Yet no matter how grave the fact of Chinese immigration into Tibet, we must bear in mind that this is not an entirely irreversible situation. Stalin forced large-scale immigration of Russians into small non-Russian nations like Lithuania, Latvia and Estonia. In 1939, the combined population of these three states numbered about six million, about that of Tibet’s. Stalin also executed thousands of the native people and deported hundreds of thousands of others to Siberia. It was generally thought in the world then that these nations were finished. In the fifties, sixties and seventies the very existence of these countries seemed to have been eradicated from human memory, in spite of the fact that the officially recognized representatives of those countries maintained their presence in London and New York. Even the Nobel prize-winning Polish writer, Czeslaw Milosz, born and educated in Lithuania, and speaking out for the Baltic people in the concluding chapter of his book The Captive Mind, leaves a lingering and sorrowful impression that, like the Aztecs wiped out by the Spanish conquistadors, the history of these ancient Baltic nations had come to an end.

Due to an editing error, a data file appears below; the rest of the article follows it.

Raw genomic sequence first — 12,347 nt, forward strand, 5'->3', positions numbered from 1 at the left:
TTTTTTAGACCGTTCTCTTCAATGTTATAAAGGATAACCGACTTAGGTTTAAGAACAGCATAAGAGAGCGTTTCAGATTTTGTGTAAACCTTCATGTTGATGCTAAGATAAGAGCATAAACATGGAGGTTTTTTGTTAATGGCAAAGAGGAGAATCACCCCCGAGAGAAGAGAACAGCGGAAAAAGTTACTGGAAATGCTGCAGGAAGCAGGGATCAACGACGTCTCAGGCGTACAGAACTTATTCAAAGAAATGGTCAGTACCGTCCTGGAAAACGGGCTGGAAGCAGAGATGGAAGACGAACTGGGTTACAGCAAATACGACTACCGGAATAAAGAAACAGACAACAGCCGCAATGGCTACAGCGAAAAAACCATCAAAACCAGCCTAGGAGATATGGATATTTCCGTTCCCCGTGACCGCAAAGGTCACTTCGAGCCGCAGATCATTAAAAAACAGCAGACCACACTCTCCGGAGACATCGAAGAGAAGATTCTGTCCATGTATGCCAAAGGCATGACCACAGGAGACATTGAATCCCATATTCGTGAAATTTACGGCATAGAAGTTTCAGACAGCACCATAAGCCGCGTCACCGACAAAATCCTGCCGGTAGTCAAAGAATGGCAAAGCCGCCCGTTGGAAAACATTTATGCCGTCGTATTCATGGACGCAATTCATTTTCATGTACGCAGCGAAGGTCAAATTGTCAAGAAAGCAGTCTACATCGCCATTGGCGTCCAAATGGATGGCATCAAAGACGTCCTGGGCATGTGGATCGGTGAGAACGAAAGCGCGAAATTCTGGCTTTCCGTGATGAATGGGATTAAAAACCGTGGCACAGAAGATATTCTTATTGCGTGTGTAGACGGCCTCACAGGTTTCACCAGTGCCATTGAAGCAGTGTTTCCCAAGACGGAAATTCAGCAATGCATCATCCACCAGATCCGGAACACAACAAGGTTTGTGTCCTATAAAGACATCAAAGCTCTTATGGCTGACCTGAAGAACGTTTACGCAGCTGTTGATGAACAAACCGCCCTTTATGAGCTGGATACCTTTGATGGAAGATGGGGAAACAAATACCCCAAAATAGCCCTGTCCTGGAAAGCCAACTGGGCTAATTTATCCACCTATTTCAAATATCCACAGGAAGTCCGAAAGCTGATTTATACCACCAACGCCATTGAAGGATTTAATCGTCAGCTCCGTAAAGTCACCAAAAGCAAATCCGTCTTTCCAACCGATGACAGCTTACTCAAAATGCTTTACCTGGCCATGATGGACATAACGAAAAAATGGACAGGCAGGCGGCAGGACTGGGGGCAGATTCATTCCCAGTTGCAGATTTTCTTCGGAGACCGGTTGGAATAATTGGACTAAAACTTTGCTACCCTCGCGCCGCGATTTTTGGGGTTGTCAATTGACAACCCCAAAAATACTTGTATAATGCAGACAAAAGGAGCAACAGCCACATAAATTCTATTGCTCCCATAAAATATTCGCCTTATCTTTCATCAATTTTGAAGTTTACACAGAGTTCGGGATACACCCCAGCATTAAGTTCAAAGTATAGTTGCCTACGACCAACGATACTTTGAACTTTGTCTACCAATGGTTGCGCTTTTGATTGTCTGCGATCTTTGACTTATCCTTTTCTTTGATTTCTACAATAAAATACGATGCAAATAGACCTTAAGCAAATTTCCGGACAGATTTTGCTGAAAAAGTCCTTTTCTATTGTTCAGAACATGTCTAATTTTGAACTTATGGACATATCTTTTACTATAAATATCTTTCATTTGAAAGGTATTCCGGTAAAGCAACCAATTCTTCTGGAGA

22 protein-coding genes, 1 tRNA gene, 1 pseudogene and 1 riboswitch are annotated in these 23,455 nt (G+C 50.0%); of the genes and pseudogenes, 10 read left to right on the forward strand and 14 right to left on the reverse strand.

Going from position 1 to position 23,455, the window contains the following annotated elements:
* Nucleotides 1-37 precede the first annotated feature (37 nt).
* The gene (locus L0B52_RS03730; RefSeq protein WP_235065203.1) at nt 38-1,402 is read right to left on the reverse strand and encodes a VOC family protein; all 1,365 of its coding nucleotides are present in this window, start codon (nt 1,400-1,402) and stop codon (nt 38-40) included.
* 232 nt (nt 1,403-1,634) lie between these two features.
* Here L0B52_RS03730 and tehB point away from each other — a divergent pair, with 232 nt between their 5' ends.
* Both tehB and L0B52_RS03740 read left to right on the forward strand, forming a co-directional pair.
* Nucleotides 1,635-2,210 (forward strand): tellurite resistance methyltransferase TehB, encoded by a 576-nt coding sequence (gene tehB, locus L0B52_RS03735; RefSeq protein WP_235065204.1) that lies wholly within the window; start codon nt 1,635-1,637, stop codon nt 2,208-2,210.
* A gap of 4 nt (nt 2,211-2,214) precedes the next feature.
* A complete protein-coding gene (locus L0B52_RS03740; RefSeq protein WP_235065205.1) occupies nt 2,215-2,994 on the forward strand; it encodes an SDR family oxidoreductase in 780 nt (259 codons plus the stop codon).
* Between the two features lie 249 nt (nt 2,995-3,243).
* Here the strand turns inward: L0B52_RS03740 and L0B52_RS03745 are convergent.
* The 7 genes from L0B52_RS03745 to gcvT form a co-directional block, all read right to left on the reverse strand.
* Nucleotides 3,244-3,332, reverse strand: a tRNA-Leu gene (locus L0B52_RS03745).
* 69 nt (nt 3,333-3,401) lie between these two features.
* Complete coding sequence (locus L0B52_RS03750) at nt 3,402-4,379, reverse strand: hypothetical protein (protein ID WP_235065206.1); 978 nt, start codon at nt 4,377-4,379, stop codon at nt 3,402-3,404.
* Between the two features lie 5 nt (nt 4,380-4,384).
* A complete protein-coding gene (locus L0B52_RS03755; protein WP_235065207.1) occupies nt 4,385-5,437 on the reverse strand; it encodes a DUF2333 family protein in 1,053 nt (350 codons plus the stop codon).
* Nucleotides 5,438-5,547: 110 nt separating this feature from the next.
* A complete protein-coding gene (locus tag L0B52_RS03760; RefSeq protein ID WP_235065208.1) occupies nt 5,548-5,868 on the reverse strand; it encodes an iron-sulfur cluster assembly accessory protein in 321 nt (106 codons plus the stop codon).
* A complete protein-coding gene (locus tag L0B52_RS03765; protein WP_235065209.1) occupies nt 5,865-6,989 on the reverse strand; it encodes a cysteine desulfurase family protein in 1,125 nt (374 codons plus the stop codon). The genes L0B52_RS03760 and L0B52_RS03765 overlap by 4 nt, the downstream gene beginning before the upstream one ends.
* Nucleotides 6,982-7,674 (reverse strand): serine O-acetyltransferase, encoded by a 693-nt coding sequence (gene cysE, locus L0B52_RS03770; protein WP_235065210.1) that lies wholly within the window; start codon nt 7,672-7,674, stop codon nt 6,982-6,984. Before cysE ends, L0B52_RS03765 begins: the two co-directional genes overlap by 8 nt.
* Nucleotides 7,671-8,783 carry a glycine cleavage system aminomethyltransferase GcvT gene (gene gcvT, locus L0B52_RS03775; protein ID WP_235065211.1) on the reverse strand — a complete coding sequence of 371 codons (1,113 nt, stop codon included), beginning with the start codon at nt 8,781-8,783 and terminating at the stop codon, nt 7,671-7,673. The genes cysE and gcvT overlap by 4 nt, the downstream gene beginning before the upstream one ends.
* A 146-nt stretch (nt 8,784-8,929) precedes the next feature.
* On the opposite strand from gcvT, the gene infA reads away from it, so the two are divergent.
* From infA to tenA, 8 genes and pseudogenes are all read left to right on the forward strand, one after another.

But after the collapse of the Soviet Union these three small nations became independent. Though these states still have considerable Russian populations, they are not the absolute threats to the survival or integrity of these nations as it was once thought they would be. The thing to bear in mind is that these small nations, once believed to be completely eradicated by Soviet totalitarianism and Russian immigration, are now free countries — flying their ancient flags, speaking their own languages and living in freedom.
Tibet never disappeared quite so completely as the Baltic States, even during our worst period under the Chinese. And right now, in spite of the cynicism of governments and business interests everywhere, Tibet does, in one way or another, continue to draw people’s attention worldwide. Certainly, it is not always the kind of attention we want. Nevertheless, there is some awareness of Tibet’s situation throughout the world and often concern for its plight. If there was a period when we might have had a passable excuse for giving up, it would be the sixties and seventies, when it seemed that International Communism and Chinese control of Tibet would go on forever, in sæcula sæculorum; and when most intellectuals and celebrities in the free world appeared to be besotted with Communist China and the thoughts of Chairman Mao.